-     -  The plan is to reduce the Greek debt to GDP ratio from 160 percent to 120 percent by having a dual approach of austerity and reducing the NPV of the Greek debt by making the creditors take a voluntary haircut of around 53.5% on their debt holdings by reducing the coupon payments on the debt and extending the maturity of existing debt

-         -  The ECB has swapped the Greek bonds worth about 50 billion euros that it was holding in its books with another set of Greek bonds that won't be subject to any future forced restructuring like those held by private bondholders.

Now let me elucidate the fallacy of each of the above three salient points of the deal. First let’s see how these 130 billion euros are expected to be distributed among various parties.

As can be seen from the graph only 19 cents for every dollar goes into spending inside Greece, the rest gets paid to the creditors. So almost 80 percent of the European taxpayers money is being channeled to the banks and financial institutions.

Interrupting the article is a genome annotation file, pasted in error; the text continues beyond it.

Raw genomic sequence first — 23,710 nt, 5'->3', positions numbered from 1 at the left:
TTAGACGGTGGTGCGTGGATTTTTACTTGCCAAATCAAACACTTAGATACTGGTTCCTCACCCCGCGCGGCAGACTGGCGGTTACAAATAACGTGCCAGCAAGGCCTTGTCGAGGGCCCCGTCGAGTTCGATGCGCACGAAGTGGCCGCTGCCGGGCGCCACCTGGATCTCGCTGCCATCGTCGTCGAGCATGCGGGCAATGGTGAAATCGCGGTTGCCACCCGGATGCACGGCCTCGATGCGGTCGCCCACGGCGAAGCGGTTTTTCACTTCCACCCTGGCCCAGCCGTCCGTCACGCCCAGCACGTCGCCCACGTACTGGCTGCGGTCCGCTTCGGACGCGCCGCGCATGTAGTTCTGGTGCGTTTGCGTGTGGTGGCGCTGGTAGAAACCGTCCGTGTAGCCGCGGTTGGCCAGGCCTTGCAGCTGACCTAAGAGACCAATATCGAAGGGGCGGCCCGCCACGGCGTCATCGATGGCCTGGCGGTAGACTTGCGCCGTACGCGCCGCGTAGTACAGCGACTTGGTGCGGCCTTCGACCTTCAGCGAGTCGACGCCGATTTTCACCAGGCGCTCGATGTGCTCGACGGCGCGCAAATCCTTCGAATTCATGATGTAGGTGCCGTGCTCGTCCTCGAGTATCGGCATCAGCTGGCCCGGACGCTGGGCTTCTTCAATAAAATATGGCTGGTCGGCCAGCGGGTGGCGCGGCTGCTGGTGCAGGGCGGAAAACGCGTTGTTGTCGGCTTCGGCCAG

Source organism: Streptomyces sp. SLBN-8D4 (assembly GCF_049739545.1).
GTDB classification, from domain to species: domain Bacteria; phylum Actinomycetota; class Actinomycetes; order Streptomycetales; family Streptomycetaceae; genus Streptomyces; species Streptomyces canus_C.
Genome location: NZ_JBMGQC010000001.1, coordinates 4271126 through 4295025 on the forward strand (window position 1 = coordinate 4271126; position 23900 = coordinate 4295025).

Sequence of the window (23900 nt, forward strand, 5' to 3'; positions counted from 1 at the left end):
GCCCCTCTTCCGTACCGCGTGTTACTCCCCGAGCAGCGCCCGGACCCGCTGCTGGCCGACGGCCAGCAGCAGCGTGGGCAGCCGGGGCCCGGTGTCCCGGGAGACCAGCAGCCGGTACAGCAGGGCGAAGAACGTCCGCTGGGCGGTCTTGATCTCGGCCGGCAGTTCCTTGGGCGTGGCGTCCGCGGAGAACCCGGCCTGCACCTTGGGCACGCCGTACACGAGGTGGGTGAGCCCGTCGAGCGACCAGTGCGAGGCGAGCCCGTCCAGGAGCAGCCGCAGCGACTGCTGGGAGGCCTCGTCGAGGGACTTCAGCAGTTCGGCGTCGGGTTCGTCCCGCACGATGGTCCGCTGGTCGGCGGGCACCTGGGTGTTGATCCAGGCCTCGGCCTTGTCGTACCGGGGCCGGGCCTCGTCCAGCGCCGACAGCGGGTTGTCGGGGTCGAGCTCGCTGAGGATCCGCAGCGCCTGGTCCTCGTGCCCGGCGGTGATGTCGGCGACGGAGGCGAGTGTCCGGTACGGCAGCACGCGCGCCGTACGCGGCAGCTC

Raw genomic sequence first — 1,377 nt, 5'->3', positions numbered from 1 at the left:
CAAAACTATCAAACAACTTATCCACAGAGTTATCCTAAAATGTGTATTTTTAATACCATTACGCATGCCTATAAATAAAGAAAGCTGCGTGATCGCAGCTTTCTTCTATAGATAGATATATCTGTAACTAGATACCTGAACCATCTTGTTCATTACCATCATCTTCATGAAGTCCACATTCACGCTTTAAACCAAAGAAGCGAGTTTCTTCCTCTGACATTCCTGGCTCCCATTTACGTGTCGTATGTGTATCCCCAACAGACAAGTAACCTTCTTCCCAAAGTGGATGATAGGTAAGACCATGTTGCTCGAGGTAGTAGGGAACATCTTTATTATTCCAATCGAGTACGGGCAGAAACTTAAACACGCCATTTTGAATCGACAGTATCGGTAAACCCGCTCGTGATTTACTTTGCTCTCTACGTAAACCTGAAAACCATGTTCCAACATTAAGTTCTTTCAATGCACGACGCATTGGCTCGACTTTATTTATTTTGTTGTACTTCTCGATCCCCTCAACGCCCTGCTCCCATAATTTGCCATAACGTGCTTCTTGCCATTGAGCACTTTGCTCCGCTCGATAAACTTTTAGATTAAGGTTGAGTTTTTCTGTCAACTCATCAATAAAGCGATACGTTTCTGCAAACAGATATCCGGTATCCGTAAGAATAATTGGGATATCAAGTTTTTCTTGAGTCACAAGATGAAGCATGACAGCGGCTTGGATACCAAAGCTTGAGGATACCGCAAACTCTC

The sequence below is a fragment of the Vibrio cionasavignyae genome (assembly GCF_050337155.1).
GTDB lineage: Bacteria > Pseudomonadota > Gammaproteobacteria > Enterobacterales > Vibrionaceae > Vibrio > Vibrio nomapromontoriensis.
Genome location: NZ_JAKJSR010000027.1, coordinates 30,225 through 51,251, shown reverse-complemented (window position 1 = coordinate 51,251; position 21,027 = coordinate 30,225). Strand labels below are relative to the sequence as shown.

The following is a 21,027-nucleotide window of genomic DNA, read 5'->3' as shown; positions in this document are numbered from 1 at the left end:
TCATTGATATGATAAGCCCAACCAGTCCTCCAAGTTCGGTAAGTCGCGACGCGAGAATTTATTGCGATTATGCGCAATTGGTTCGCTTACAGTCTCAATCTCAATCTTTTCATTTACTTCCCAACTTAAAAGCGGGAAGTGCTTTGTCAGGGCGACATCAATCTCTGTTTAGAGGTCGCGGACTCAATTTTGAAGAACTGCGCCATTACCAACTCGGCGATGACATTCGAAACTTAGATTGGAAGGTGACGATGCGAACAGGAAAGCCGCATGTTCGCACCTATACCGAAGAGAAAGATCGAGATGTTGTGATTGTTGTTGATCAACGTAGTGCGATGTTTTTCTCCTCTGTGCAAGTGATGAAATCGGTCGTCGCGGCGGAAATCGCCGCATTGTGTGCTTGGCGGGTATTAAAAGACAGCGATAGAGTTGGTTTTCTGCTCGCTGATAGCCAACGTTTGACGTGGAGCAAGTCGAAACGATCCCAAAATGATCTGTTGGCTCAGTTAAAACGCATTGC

Secondly the plan to reduce the Greek debt burden from 160 percent of GDP to 120 percent of GDP without almost wiping out the debt held with the private sector banks/creditors would prove to be a mirage. According to the studies done by Kenneth Rogoff and Carmen Reinhart no country save for Swaziland has ever came out of the debt trap without hard restructuring of its debt or currency devaluation. For Greece being part of the Euro, currency devaluation is not really an option. Without the option of massive currency devaluation or such a restructuring a simple cursory understanding of economics would reveal the near improbability of bringing down the Greek debt load.